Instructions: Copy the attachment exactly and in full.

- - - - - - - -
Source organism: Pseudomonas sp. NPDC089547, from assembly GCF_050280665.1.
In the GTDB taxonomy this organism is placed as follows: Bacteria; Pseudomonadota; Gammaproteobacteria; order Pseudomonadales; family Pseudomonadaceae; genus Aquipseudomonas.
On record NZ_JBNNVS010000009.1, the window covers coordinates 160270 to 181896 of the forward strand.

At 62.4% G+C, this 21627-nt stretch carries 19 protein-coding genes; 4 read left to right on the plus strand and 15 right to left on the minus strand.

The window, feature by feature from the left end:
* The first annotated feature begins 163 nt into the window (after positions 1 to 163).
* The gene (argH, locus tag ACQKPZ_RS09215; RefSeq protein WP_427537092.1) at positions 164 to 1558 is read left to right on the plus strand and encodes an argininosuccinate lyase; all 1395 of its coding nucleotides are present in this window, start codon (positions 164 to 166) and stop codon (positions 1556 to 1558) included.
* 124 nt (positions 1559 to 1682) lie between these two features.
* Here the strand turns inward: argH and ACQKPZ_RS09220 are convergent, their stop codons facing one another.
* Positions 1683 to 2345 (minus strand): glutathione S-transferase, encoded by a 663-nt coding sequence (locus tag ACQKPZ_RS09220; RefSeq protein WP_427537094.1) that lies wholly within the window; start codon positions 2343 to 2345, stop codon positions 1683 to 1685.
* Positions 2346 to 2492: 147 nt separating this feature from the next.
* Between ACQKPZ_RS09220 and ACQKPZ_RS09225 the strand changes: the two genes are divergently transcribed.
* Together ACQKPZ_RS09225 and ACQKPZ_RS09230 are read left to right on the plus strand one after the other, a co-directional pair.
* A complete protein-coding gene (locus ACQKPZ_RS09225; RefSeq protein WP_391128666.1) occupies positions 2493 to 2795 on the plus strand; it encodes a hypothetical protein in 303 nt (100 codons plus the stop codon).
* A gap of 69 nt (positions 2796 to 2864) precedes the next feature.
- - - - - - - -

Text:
Source organism: Pseudomonas sp. NPDC089547, from assembly GCF_050280665.1.
In the GTDB taxonomy this organism is placed as follows: Bacteria; Pseudomonadota; Gammaproteobacteria; order Pseudomonadales; family Pseudomonadaceae; genus Aquipseudomonas.
On record NZ_JBNNVS010000009.1, the window covers coordinates 160270 to 181896 of the forward strand.

At 62.4% G+C, this 21627-nt stretch carries 19 protein-coding genes; 4 read left to right on the plus strand and 15 right to left on the minus strand.

The window, feature by feature from the left end:
* The first annotated feature begins 163 nt into the window (after positions 1 to 163).
* The gene (argH, locus tag ACQKPZ_RS09215; RefSeq protein WP_427537092.1) at positions 164 to 1558 is read left to right on the plus strand and encodes an argininosuccinate lyase; all 1395 of its coding nucleotides are present in this window, start codon (positions 164 to 166) and stop codon (positions 1556 to 1558) included.
* 124 nt (positions 1559 to 1682) lie between these two features.
* Here the strand turns inward: argH and ACQKPZ_RS09220 are convergent, their stop codons facing one another.
* Positions 1683 to 2345 (minus strand): glutathione S-transferase, encoded by a 663-nt coding sequence (locus tag ACQKPZ_RS09220; RefSeq protein WP_427537094.1) that lies wholly within the window; start codon positions 2343 to 2345, stop codon positions 1683 to 1685.
* Positions 2346 to 2492: 147 nt separating this feature from the next.
* Between ACQKPZ_RS09220 and ACQKPZ_RS09225 the strand changes: the two genes are divergently transcribed.
* Together ACQKPZ_RS09225 and ACQKPZ_RS09230 are read left to right on the plus strand one after the other, a co-directional pair.
* A complete protein-coding gene (locus ACQKPZ_RS09225; RefSeq protein WP_391128666.1) occupies positions 2493 to 2795 on the plus strand; it encodes a hypothetical protein in 303 nt (100 codons plus the stop codon).
* A gap of 69 nt (positions 2796 to 2864) precedes the next feature.